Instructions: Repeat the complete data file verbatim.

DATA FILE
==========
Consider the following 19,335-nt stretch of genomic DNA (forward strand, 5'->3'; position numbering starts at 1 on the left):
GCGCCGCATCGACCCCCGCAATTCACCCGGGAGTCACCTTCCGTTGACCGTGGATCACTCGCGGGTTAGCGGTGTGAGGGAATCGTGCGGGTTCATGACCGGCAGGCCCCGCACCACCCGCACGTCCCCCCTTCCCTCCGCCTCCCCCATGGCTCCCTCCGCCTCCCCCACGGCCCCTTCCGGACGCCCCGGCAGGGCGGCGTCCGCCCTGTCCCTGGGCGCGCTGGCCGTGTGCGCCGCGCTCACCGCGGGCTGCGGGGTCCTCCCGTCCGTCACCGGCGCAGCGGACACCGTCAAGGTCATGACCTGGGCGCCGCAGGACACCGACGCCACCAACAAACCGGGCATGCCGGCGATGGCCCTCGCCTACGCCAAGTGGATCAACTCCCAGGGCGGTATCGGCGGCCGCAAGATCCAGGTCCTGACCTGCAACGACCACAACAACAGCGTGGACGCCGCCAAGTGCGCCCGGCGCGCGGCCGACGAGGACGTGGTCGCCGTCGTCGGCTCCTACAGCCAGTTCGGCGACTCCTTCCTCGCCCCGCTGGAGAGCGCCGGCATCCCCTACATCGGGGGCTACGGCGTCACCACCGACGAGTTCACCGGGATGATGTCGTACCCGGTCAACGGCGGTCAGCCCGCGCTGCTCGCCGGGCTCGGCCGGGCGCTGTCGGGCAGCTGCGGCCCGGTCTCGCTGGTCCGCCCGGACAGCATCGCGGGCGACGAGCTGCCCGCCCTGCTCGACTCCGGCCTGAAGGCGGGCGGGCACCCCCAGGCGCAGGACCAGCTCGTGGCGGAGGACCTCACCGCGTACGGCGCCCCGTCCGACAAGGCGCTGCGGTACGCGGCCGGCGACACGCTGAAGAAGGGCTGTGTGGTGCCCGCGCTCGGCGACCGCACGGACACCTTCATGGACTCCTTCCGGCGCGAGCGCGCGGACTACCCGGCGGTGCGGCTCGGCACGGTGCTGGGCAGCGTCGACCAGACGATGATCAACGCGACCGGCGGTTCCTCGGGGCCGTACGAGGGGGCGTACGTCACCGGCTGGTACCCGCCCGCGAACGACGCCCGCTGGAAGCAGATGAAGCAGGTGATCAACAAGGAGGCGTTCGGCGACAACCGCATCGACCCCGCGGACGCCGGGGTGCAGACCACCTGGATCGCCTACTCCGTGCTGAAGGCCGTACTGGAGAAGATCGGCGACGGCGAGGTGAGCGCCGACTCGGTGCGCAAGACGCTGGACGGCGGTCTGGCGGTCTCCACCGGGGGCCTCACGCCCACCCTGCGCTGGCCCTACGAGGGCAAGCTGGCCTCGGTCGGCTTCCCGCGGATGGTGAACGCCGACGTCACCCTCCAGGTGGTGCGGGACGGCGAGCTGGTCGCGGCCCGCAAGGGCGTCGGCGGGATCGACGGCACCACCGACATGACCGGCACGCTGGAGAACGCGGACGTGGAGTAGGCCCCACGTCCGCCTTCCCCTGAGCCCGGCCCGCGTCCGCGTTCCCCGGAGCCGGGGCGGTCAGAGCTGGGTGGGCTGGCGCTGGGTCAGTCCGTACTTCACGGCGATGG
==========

Consider the following 19,335-nt stretch of genomic DNA (forward strand, 5'->3'; position numbering starts at 1 on the left):
GCGCCGCATCGACCCCCGCAATTCACCCGGGAGTCACCTTCCGTTGACCGTGGATCACTCGCGGGTTAGCGGTGTGAGGGAATCGTGCGGGTTCATGACCGGCAGGCCCCGCACCACCCGCACGTCCCCCCTTCCCTCCGCCTCCCCCATGGCTCCCTCCGCCTCCCCCACGGCCCCTTCCGGACGCCCCGGCAGGGCGGCGTCCGCCCTGTCCCTGGGCGCGCTGGCCGTGTGCGCCGCGCTCACCGCGGGCTGCGGGGTCCTCCCGTCCGTCACCGGCGCAGCGGACACCGTCAAGGTCATGACCTGGGCGCCGCAGGACACCGACGCCACCAACAAACCGGGCATGCCGGCGATGGCCCTCGCCTACGCCAAGTGGATCAACTCCCAGGGCGGTATCGGCGGCCGCAAGATCCAGGTCCTGACCTGCAACGACCACAACAACAGCGTGGACGCCGCCAAGTGCGCCCGGCGCGCGGCCGACGAGGACGTGGTCGCCGTCGTCGGCTCCTACAGCCAGTTCGGCGACTCCTTCCTCGCCCCGCTGGAGAGCGCCGGCATCCCCTACATCGGGGGCTACGGCGTCACCACCGACGAGTTCACCGGGATGATGTCGTACCCGGTCAACGGCGGTCAGCCCGCGCTGCTCGCCGGGCTCGGCCGGGCGCTGTCGGGCAGCTGCGGCCCGGTCTCGCTGGTCCGCCCGGACAGCATCGCGGGCGACGAGCTGCCCGCCCTGCTCGACTCCGGCCTGAAGGCGGGCGGGCACCCCCAGGCGCAGGACCAGCTCGTGGCGGAGGACCTCACCGCGTACGGCGCCCCGTCCGACAAGGCGCTGCGGTACGCGGCCGGCGACACGCTGAAGAAGGGCTGTGTGGTGCCCGCGCTCGGCGACCGCACGGACACCTTCATGGACTCCTTCCGGCGCGAGCGCGCGGACTACCCGGCGGTGCGGCTCGGCACGGTGCTGGGCAGCGTCGACCAGACGATGATCAACGCGACCGGCGGTTCCTCGGGGCCGTACGAGGGGGCGTACGTCACCGGCTGGTACCCGCCCGCGAACGACGCCCGCTGGAAGCAGATGAAGCAGGTGATCAACAAGGAGGCGTTCGGCGACAACCGCATCGACCCCGCGGACGCCGGGGTGCAGACCACCTGGATCGCCTACTCCGTGCTGAAGGCCGTACTGGAGAAGATCGGCGACGGCGAGGTGAGCGCCGACTCGGTGCGCAAGACGCTGGACGGCGGTCTGGCGGTCTCCACCGGGGGCCTCACGCCCACCCTGCGCTGGCCCTACGAGGGCAAGCTGGCCTCGGTCGGCTTCCCGCGGATGGTGAACGCCGACGTCACCCTCCAGGTGGTGCGGGACGGCGAGCTGGTCGCGGCCCGCAAGGGCGTCGGCGGGATCGACGGCACCACCGACATGACCGGCACGCTGGAGAACGCGGACGTGGAGTAGGCCCCACGTCCGCCTTCCCCTGAGCCCGGCCCGCGTCCGCGTTCCCCGGAGCCGGGGCGGTCAGAGCTGGGTGGGCTGGCGCTGGGTCAGTCCGTACTTCACGGCGATGG